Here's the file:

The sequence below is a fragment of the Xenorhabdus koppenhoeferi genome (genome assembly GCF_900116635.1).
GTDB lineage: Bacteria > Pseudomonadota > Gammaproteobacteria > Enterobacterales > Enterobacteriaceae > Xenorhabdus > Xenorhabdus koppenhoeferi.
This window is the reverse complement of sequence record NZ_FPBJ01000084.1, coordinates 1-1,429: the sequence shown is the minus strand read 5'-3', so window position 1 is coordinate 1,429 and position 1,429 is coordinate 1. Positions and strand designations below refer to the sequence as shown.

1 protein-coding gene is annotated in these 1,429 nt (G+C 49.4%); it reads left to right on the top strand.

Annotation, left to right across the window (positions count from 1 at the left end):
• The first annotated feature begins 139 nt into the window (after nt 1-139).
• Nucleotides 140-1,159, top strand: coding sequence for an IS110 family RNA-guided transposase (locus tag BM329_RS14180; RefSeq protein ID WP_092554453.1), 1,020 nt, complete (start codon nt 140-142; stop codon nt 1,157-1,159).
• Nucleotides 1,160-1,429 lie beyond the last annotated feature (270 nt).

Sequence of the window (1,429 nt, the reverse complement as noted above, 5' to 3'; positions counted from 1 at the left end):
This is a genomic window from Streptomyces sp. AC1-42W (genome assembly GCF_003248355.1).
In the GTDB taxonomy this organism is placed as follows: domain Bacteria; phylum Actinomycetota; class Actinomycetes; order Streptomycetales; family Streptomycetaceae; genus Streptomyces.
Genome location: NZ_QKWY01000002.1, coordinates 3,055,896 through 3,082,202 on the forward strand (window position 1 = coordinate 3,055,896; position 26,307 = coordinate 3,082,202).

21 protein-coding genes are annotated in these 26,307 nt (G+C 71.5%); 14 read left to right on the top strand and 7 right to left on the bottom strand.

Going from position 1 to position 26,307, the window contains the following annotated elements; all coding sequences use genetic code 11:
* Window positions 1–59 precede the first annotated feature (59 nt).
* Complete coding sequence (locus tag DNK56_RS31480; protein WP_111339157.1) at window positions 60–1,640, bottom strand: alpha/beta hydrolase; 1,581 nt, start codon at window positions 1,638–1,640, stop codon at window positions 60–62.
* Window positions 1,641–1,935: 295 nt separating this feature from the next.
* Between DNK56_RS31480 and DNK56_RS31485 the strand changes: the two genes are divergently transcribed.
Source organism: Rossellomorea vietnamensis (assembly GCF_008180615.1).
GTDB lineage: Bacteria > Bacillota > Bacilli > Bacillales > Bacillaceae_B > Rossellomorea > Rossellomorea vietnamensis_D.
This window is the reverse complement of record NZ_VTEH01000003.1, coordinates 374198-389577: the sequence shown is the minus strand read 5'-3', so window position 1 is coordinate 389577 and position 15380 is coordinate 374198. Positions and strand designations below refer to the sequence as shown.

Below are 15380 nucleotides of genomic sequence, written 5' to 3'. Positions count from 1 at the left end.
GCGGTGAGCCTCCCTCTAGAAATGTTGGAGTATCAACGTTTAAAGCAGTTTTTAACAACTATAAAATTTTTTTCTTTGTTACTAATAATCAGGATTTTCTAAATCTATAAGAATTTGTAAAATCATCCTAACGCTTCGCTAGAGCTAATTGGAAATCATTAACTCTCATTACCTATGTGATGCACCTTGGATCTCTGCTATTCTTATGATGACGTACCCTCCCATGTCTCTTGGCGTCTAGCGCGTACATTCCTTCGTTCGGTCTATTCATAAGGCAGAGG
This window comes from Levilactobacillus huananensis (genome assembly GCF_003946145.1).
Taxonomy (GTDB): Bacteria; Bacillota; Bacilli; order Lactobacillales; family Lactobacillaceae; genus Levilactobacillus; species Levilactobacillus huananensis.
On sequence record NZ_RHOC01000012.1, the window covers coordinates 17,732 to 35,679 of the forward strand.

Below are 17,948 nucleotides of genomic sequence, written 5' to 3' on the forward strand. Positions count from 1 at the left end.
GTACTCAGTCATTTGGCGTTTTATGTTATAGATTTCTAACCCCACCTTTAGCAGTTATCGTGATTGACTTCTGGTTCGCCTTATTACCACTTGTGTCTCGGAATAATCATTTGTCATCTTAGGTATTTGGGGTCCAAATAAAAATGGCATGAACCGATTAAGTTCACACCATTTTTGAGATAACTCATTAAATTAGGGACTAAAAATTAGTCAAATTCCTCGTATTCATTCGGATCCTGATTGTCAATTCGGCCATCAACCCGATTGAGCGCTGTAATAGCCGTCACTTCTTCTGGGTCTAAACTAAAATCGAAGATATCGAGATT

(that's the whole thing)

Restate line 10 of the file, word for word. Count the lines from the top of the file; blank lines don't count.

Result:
This is a genomic window from Streptomyces sp. AC1-42W (genome assembly GCF_003248355.1).